Prime Minister Justin Trudeau has once again failed to take action on the ongoing Chinese takeover of Hong Kong.
When asked by journalists whether the Liberal government would retaliate against China for their aggressive crackdown on peaceful democratic protesters, Trudeau avoided answering directly.
“We have worked with some of our closest allies including the UK, Australia and others to condemn the actions taken by China in Hong Kong,” said Trudeau.
“We are extremely concerned with their stepping away from the one country, two systems agreement that was signed a few decades ago. We need to ensure that rights are defended around the world including in Hong Kong.”
Meanwhile, Canada’s international allies have taken concrete steps to condemn China’s behaviour.
UK Prime Minister Boris Johnson announced that the UK would provide refuge and citizenship for nearly three million Hong Kongers.
China snapped back at the UK and threatened to take retaliatory steps if the Johnson government were to follow through with its plans.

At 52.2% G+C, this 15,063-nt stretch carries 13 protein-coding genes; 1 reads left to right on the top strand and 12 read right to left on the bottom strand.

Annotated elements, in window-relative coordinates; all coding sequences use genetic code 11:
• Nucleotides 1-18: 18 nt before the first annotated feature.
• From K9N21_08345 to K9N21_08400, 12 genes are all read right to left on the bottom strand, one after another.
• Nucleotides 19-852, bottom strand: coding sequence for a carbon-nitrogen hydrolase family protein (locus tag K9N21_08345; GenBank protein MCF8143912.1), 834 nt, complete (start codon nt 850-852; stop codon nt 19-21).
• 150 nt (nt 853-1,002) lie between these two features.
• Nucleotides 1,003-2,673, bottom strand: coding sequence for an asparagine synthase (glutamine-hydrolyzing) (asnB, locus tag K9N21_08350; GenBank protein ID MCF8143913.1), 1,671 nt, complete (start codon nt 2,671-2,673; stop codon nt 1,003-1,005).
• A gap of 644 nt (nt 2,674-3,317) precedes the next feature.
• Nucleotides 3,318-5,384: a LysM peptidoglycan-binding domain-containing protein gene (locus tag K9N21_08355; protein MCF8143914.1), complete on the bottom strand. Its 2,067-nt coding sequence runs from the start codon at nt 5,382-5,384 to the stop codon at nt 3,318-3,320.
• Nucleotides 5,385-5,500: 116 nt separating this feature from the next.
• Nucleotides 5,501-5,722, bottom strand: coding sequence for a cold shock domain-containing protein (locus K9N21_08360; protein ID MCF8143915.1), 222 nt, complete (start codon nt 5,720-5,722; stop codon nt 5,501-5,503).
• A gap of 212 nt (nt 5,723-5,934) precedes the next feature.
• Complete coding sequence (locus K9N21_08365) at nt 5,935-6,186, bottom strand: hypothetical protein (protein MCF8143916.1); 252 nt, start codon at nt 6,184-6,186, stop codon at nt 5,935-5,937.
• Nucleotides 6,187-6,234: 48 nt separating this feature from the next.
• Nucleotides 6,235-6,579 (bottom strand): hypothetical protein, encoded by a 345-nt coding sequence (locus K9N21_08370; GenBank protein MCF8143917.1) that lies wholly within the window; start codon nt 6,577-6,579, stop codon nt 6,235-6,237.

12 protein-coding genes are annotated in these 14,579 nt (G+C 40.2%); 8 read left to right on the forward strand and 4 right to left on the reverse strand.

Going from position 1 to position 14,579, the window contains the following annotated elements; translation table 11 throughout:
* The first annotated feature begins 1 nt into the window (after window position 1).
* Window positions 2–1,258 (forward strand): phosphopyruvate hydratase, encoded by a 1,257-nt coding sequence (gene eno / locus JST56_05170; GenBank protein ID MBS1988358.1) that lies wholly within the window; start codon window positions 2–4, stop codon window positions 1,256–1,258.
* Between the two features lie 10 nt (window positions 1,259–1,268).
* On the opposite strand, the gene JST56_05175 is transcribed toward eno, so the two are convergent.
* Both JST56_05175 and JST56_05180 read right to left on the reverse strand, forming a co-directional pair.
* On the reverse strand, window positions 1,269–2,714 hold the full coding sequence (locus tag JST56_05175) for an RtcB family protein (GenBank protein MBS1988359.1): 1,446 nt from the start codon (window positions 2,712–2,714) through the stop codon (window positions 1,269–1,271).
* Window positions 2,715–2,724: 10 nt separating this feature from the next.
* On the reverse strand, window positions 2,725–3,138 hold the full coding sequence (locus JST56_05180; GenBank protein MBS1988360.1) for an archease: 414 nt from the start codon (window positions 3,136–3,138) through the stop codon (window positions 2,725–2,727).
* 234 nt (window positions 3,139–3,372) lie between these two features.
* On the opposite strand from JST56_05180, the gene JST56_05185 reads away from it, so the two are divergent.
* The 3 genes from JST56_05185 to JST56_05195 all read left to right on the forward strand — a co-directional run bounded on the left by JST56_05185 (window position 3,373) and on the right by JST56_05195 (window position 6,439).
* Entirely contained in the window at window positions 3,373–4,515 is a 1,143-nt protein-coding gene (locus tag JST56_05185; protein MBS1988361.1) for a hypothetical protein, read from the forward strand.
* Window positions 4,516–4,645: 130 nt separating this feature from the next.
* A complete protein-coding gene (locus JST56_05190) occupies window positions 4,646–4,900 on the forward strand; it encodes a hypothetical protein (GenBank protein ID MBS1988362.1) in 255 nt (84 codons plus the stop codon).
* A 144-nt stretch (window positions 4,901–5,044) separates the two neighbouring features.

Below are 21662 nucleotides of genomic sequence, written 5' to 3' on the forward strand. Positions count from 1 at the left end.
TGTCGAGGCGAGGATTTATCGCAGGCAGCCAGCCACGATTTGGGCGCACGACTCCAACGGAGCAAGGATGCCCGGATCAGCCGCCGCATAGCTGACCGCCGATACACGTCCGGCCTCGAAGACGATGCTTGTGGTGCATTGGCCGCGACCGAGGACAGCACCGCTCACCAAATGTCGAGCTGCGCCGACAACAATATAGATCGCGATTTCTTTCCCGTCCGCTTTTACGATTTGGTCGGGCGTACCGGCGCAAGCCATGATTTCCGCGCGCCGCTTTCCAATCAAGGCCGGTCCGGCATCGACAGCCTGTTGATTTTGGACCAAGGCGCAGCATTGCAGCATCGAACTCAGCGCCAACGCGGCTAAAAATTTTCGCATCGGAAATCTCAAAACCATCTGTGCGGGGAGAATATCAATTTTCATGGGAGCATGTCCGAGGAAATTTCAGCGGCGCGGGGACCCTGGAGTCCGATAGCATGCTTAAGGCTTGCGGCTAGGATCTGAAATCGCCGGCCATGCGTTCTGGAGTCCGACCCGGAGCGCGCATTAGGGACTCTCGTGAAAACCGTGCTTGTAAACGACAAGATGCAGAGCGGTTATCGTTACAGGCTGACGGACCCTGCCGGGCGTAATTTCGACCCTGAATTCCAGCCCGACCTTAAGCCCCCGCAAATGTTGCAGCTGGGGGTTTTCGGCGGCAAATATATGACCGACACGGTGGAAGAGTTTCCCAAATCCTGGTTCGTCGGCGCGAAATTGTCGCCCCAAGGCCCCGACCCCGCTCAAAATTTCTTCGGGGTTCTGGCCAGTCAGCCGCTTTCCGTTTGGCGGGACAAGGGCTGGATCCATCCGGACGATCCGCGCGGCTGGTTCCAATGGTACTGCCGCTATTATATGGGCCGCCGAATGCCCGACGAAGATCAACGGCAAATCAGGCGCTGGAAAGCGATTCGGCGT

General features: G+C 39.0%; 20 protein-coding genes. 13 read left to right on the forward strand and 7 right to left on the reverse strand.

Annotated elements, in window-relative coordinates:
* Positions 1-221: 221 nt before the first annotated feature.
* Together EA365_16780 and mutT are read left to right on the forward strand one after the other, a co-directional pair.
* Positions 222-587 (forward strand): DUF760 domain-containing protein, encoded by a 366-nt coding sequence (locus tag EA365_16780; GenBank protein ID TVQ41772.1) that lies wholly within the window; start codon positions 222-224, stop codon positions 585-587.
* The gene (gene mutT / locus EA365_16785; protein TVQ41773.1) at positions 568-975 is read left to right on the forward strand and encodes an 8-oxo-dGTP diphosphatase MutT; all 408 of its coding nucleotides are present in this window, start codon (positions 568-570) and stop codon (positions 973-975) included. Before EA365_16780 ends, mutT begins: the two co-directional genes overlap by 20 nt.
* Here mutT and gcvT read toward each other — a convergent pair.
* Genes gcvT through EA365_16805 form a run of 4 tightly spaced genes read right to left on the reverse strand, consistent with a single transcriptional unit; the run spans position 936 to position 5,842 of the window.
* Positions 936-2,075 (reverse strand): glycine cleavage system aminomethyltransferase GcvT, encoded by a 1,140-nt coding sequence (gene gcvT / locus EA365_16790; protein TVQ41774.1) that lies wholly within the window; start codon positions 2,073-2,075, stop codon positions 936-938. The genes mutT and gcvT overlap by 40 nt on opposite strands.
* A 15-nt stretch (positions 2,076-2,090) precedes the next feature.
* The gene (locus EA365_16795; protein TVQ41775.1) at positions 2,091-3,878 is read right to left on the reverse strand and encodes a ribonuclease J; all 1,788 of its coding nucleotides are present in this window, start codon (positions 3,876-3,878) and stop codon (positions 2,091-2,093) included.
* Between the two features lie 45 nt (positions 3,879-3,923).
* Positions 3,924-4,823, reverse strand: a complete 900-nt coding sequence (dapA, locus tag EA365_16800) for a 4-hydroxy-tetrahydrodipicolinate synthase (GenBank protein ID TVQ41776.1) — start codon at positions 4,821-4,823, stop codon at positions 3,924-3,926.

New Chinese legislation will outlaw a number of activities including subversion and secession in the region. Many Hong Kongers fear that the new laws would effectively strip the territory of any independence.
During his press conference, Trudeau was also asked when his government would make a final decision on Chinese telecom giant Huawei’s involvement in Canada’s 5G network.
“These are considerations that we have been looking very carefully at,” said Trudeau, without providing a timeline.
Recently, the US Department of State told the CBC that it would reassess its intelligence-sharing operations with Canada should it agree to partner with Huawei.
Security experts fear that Beijing could use the technology as a backdoor into Canada’s network, granting China the ability to spy on Canadian citizens and gain access to sensitive information.